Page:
• Annie
      Annie says:

      Wow, I want to become an analyst if that’s really what the job is like. How does one become an analyst? At 37 no less?

  4. Rachel C.
    Rachel C. says:

    Had to jump in here as a female INTJ. I think your eventually hating everything you do sort of fits with being an INTJ. We ferret out things that suck about the world around us and try to create order. If you are unable to create order (either in that you don’t have ownership of that role, or people just don’t value that in your organization) you will get frustrated. I think we also bore easily If we are not highly stimulated by complex scenarios so we tend to leave. It’s usually takes me 1 yr or less to get bored of a job, depending on complexity. Even companies I was at for years it was because I kept getting promoted or taking in more responsibility. But now I’m working on my own freelancing business to cure my boredom.

    Luckily there are crappy systems all around ( I guess there aren’t enough INTJs ). Even in writing. Look into something like content strategist or content manager.

    I can’t comment on the marriage or kids as I’m married, he is also an INTJ, and we have 2 kids. Even as an outlier you can be an outlier, so embrace who you are. There is nothing wrong with who you are and what you want.

  5. Rachel C.
    Rachel C. says:

    As a side note I’ve never come across as many INTJs as on this blog in my life. INTJs and ENTJs must go hand in hand

  6. Angie
    Angie says:

    I envy all you INTJs who are so clearly INTJs! I’ve tested as “inconclusive” between the T and the F, so you can imagine all of the inner struggles I have. But I can identify with what you all have said here–I get bored with new jobs as soon as I’ve learned them, I have sub-par relationships (when I’ve had relationships), I don’t want to have kids, I think I should be a writer (but then again, I don’t), I notice all the things that suck in the world (too many things) . . . I want to look more into the analyst thing. How does one become an analyst?

  7. Leanne
    Leanne says:

    Penelope, you strike me as being spot on–

    For a long time I tested as INFJ, but recently I have been coming out an INTJ. I had always figured I wanted kids, but now that my daughter is 2 I feel like I might have been happier if I had not have had her. I love her, but I have been completely miserable since she was born, and I look forward to her being grown up and out of the house. (Any advice for how to be a better INTJ parent???)

    Also, for ten years I have dabbled in freelance writing, but I never seem to get motivated enough to do it seriously.

  8. Elisabeth
    Elisabeth says:

    As a happy INTJ mom of two, this comment has been on my mind, so I’ll try to give some advice. You need to realize that being home full time with your daughter is going to drive you crazy unless you have some kind of project. You need to have something to research, analyze, and plan, and caring for a two year old is wonderful if you can live in the moment but gives few opportunities for that kind of planning. So find something to research, for pay or not. Freelance writing doesn’t motivate you because it doesn’t fulfill that need. That may even be why you find yourself unhappy now that she’s two — when she was a baby you probably found lots of reading to do about development, feeding, etc, but that all slows down with toddlerhood (although since mine were speech delayed, I had lots to read, and kept lists of words, emerging words, etc.)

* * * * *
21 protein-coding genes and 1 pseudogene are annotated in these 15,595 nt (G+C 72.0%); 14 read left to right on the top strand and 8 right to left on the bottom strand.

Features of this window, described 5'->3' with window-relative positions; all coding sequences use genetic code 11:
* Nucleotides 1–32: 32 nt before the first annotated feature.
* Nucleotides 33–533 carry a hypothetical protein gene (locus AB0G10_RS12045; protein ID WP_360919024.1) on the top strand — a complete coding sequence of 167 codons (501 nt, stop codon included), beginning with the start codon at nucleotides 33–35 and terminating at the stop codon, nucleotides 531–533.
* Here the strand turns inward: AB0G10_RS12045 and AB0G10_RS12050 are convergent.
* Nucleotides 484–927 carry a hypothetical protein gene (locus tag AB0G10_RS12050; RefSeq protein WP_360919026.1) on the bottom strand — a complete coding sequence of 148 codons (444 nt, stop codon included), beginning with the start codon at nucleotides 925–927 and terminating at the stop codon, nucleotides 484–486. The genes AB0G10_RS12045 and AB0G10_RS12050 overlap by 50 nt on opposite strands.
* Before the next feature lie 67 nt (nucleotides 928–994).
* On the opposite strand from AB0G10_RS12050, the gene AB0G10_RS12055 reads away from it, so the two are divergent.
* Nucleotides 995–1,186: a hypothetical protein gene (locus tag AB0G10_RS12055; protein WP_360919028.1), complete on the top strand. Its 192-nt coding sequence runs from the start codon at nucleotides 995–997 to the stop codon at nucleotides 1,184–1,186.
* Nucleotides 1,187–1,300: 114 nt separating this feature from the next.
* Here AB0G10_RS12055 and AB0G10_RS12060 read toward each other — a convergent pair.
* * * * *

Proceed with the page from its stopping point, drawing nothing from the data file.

What to look at? It doesn’t really matter, but consider researching school options. When to start preschool, whether to start preschool, traditional, Montessori or Waldorf? If you’ve settled on homeschooling, what kind? Or there are even a million varieties of unschooling.

    Or who does your family finances? If no one does, take them over and put everything into some kind of tracking software like Mint (free) or Quicken. Track your spending by category, set a saving goal, and put structures in place to meet it.

    The key is that you need something to think about to be happy. And your two year old needs you to be in a place where you don’t resent her, so figure out how to make that happen. And realize that once you have a system in place, it won’t keep you busy any more and you’ll need a new project.

  9. Latisha Renée
    Latisha Renée says:

    I am a female INTJ single Mom. Yes, I am a typical INTJ. My parents and I both knew from a young age that I was different. They just couldn’t put their finger on why. I spent a significant amount of time beside myself reading and observing people – not socially connecting.

    I tend to move through a variety of roles within a company. Once I mastered them, definitely boredom sets in.

    So I have a variety of projects that are research-based that I involve myself in. I have started a business that definitely has that research and analyzing and boardens my ability to express my creativity.

    Writing is fulfilling for me but I believe because I do alot of researching on a wide variety of subjects. For me, writing and researching go hand in hand.

    I was in a steady relationship for a while but actually enjoy being single. I oftened wonder if I got married – eventually would that person become annoying because of the level of emotional committment. It may work with the right personality type. Sounds like another research project for me:)

    I enjoy being a Mom balanced though with adequate alone time for me. Although, I spend probably less time “mothering” – the quality of that time is better as a result.

    Definitely look at different learning opportunities for your child. I found myself giving them crafting projects, reading assignments, and extensive quiet time. I find myself giving my teens a list of constructive things to do.